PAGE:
Nitrogen is the primary technical means responsible for food production increase, but on the other hand, wise management is needed because its excessive use can have a negative impact on the environment and on green leafy vegetable quality, such as that rocket. Rocket [...] Read more.
Nitrogen is the primary technical means responsible for food production increase, but on the other hand, wise management is needed because its excessive use can have a negative impact on the environment and on green leafy vegetable quality, such as that rocket. Rocket has the characteristics of accumulating nitrate in leaves with possible impacts on human health. In order to overcome this issue, researchers are focusing their attention on the use of alternative means, such as plant biostimulant application. The scope of this study was to assess the effect of legume-derived protein hydrolysate(LDPH) and tropical plant extract(TPE), combined with various doses of nitrogen (0 kg ha−1 non-fertilized; N0); 60 kg ha−1 (sub-optimal; N1); 80 kg ha−1 (optimal; N2); and 100 kg ha−1 (supra-optimal; N3)), in order to reduce nitrogen use, boost yield, and enhance the chemical and nutritional value of leaves without significantly accumulating nitrate. Both vegetal-based plant biostimulants enhanced plant growth, boosted the marketable yield (especially at N0 and N1 levels, by 38.2% and 28.2%, respectively, compared to the non-treated control), and increased the SPAD (Soil Plant Analysis Development) index and leaf pigments content, such as chlorophyll and carotenoids, especially in treated-LDPH rocket. The plant-based biostimulants also produced a major amplification in lipophilic antioxidant activity (+ 48%) and total ascorbic acid content (average + 95.6%), especially at low nitrogen fertilization levels, and maintained nitrate content under the legal European Comission limits. Full article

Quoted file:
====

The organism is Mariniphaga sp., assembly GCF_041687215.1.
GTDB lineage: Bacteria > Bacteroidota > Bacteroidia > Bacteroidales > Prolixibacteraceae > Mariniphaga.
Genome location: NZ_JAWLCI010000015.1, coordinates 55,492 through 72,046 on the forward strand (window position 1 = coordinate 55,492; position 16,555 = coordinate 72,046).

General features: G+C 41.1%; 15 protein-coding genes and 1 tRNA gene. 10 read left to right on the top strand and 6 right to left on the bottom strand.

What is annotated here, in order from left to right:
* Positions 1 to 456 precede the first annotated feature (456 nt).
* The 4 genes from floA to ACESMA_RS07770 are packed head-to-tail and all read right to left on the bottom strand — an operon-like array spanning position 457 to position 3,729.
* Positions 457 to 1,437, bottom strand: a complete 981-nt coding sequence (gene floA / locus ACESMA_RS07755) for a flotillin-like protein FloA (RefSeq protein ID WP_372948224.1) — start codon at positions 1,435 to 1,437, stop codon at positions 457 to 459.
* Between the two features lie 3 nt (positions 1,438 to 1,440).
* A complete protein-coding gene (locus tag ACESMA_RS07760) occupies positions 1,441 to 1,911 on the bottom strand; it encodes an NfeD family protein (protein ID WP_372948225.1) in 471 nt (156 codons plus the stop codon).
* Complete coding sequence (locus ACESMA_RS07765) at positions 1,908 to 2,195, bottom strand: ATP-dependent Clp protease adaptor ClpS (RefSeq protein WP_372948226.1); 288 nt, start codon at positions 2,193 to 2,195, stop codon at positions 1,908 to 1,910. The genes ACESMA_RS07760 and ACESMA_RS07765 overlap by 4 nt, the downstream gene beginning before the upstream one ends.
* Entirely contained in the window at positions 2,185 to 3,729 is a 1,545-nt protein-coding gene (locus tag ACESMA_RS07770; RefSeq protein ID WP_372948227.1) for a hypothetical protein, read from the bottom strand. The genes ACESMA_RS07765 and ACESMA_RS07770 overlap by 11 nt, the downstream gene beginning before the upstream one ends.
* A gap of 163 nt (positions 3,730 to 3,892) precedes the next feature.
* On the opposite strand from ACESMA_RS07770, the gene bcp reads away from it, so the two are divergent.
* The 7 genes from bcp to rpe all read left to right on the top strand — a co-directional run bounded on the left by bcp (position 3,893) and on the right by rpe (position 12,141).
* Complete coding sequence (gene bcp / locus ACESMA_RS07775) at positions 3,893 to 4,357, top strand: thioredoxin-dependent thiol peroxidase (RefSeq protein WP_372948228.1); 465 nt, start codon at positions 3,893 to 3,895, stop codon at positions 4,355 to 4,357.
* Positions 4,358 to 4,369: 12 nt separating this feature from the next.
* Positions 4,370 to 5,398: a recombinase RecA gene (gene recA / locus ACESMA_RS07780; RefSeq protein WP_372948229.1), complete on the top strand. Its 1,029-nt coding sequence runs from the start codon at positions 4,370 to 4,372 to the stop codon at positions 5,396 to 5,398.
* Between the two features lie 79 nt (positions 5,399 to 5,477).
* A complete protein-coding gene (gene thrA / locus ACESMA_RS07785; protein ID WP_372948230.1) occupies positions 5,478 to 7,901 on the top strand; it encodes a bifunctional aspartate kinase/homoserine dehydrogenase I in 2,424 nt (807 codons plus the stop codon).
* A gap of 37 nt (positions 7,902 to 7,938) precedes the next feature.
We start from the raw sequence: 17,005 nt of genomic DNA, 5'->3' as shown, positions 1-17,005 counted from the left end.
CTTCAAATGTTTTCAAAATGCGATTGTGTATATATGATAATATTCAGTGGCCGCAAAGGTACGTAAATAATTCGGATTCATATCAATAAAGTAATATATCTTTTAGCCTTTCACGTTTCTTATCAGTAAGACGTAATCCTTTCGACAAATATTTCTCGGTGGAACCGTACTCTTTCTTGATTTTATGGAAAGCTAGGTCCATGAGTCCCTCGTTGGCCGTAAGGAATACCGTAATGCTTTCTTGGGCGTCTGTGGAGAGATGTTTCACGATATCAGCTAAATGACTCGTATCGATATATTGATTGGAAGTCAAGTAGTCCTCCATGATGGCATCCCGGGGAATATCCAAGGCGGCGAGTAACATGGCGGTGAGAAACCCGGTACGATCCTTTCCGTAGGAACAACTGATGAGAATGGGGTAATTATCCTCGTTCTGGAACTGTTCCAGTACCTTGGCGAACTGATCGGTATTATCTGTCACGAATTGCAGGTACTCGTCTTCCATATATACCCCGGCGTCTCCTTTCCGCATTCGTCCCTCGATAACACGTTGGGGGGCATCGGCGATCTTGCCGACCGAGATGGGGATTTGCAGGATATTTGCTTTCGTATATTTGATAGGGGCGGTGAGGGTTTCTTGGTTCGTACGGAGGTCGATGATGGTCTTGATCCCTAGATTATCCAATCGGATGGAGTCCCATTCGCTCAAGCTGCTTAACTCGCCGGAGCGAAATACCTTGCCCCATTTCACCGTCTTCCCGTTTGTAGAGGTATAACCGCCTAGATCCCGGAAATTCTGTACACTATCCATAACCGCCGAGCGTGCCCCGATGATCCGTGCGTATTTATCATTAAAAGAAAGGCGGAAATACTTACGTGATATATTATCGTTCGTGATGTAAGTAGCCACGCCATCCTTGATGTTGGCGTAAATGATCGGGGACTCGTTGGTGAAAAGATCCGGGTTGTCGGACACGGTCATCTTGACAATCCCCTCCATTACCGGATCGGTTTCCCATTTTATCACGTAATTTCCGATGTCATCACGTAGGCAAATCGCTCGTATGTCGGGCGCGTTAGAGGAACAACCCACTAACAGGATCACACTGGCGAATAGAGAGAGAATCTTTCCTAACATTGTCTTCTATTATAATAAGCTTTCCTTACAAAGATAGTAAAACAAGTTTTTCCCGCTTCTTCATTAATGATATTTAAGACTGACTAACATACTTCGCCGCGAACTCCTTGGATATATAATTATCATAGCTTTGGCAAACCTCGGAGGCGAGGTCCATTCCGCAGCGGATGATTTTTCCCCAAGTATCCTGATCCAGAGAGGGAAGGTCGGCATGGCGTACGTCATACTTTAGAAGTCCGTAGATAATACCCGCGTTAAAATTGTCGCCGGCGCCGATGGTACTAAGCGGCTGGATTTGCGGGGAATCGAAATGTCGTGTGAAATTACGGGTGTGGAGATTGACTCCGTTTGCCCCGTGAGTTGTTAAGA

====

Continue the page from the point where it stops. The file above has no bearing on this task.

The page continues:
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Open AccessArticle
Responses of Rice Growth to Day and Night Temperature and Relative Air Humidity—Dry Matter, Leaf Area, and Partitioning
Plants 2019, 8(11), 521; https://doi.org/10.3390/plants8110521 - 18 Nov 2019
Abstract
Asymmetric changes of day and night temperature have already been observed because of Climate Change. However, knowledge on environmental conditions either during day or night serving as trigger for growth processes is scarce. In this study, one rice (Oryza sativa) variety [...] Read more.